Blockchain systems differ in their conception of the consensus mechanism used to carry out the essential task of verifying network data. Most public blockchain networks today use a process known as Proof of Work (PoW) or Proof of Stake (PoS) to build consensus, while private, approved blockchains and Distributed Ledger Technologies (DLT) are structured in different ways to prioritize speed, security, and scalability. Not all blockchains are created the same and their multiple consensus mechanisms have unique implications for accessibility, security, and sustainability.
PoW is a consensus mechanism used as a method for blockchains popularized by Bitcoin (BTC). Bitcoin’s legacy proof-of-work (PoW) mechanism is considered the safest and most efficient algorithm for building consensus on a blockchain network. However, the 2020 Ethereum hack has shown that PoW is permeable and nefarious actors can exploit networks that use it.
Proof-of-stake (PoS) is an alternative consensus mechanism that delegates control over the network to token owners. A key highlight is that Bitcoin’s proof of work mechanism (PoW) is used to regulate the creation of blocks and the status of the blockchain. PoS is a consensus mechanism that allows network validates to agree on a single true record of the data history. Proof of Stake (PoS) does not require miners to solve complex mathematical puzzles to secure transactions, but rather provides economic incentives to ensure network security, unlike proof of work (PoW). Unlike PoW where miners use computers and heavy machinery to mint new blocks, PoS validators use pile coins to confirm the existence of a block.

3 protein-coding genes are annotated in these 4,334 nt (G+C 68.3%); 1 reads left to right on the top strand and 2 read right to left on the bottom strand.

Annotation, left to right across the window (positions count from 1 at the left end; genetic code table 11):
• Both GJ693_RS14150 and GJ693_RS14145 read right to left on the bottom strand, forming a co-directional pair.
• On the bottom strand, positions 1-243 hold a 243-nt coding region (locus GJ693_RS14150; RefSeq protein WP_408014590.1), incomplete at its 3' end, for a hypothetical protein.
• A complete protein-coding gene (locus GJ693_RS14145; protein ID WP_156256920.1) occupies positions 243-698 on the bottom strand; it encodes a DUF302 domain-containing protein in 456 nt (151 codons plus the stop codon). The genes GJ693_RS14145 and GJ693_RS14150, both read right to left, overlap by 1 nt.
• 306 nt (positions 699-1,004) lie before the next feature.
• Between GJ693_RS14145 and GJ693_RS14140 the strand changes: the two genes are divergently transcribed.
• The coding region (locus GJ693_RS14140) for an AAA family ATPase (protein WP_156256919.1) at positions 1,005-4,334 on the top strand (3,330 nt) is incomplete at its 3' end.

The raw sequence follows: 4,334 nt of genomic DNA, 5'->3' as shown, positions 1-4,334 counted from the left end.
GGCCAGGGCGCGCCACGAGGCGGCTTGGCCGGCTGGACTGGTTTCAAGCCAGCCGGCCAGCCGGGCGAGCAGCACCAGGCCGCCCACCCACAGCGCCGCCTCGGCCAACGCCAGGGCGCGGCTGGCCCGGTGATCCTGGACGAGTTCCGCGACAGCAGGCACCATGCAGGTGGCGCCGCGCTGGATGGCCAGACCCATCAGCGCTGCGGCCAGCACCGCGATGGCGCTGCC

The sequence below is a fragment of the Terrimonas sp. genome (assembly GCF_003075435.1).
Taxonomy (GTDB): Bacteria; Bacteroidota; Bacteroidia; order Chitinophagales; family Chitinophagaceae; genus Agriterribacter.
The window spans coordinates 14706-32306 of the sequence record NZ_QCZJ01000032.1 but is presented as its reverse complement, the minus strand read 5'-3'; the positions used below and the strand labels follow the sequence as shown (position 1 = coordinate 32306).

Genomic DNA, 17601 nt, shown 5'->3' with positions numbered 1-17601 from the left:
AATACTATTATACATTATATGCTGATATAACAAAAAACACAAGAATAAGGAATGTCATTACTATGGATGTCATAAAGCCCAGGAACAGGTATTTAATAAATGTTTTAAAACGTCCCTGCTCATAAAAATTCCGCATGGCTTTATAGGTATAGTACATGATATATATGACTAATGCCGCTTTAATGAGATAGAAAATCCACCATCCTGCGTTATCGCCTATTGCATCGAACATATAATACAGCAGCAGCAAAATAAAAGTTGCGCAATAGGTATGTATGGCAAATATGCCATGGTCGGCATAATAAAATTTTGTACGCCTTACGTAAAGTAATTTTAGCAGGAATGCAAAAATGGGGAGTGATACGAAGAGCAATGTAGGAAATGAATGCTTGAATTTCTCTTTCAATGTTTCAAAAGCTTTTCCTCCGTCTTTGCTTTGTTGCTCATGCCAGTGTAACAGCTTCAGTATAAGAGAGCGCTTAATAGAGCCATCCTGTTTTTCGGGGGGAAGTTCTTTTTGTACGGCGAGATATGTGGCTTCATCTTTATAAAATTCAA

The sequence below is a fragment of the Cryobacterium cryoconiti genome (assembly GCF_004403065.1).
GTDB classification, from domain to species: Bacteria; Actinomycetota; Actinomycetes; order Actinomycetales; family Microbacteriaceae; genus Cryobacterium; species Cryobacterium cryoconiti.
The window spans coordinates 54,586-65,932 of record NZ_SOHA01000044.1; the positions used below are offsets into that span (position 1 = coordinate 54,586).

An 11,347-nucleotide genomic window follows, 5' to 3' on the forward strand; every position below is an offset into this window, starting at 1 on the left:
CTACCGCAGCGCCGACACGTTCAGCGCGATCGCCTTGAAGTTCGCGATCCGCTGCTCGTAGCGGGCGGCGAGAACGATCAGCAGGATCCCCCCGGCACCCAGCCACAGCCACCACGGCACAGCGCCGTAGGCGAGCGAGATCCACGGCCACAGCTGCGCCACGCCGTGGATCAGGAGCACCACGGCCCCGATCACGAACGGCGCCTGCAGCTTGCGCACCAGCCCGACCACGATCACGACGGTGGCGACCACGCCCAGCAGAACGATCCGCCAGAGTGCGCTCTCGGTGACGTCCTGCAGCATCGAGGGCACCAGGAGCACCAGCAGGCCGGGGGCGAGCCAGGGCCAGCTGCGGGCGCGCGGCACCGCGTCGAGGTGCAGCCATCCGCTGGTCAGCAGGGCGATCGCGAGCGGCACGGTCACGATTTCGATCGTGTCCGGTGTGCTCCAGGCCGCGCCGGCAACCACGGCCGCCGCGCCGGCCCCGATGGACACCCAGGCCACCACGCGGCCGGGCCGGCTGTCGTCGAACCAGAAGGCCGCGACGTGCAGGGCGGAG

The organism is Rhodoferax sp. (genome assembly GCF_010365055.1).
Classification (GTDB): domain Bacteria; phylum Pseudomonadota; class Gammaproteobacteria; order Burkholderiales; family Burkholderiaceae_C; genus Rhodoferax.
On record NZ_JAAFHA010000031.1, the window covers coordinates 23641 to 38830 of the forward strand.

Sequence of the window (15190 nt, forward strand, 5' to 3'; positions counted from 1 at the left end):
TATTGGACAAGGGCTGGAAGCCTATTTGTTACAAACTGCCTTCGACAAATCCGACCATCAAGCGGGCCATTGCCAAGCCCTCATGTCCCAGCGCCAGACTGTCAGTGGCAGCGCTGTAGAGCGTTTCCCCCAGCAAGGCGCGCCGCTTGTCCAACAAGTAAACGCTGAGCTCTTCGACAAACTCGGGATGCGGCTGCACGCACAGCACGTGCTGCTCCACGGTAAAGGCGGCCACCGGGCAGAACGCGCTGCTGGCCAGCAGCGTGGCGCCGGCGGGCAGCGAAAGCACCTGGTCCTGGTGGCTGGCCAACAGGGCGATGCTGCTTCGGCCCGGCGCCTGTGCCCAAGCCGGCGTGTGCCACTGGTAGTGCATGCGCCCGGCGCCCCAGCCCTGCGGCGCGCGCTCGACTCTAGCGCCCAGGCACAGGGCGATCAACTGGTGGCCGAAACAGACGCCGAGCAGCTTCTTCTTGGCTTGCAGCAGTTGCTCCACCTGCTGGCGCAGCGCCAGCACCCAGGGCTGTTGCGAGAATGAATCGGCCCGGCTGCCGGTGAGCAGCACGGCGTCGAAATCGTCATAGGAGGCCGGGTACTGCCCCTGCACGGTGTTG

Proof of Work (PoW), the most widely used consensus mechanism, uses computing power as its scarce resource and requires potential attackers to obtain a large portion of computing power from validators on the network. PoW is a mechanism for validating and recording transactions on a blockchain that consists of computer nodes competing with each other to generate cryptographic hashes that meet the specified level of network complexity. This theory uses economics and game theory to find a better and more efficient way to maintain network consensus.
Evidence of the work offers members of the Bitcoin network an objective opportunity to agree on the state of the blockchain and its transactions. The network complexity is designed to maintain security to deter attacks on the network, as it requires a significant amount of computing power and the operation of the necessary hardware is expensive. For example, proof of work is required for fraud prevention, security, and confidence-building in the network.
Proof of Work requires miners to perform trillions of number puzzles to produce a valid block and thanks to difficulty adjustments, miners can find a block on average every 10 minutes. Evidence of the work is random and fair because of the strong randomness of the SHA-256 Hash function that underlies its mechanism. Validators are randomly selected to create blocks and are responsible for verifying and validating blocks they have not created. Each sliver of the chain is separated from the blockchain and requires a validator to process transactions and create new blocks. Miners perform the entire validation of transactions in a POS blockchain without a validator.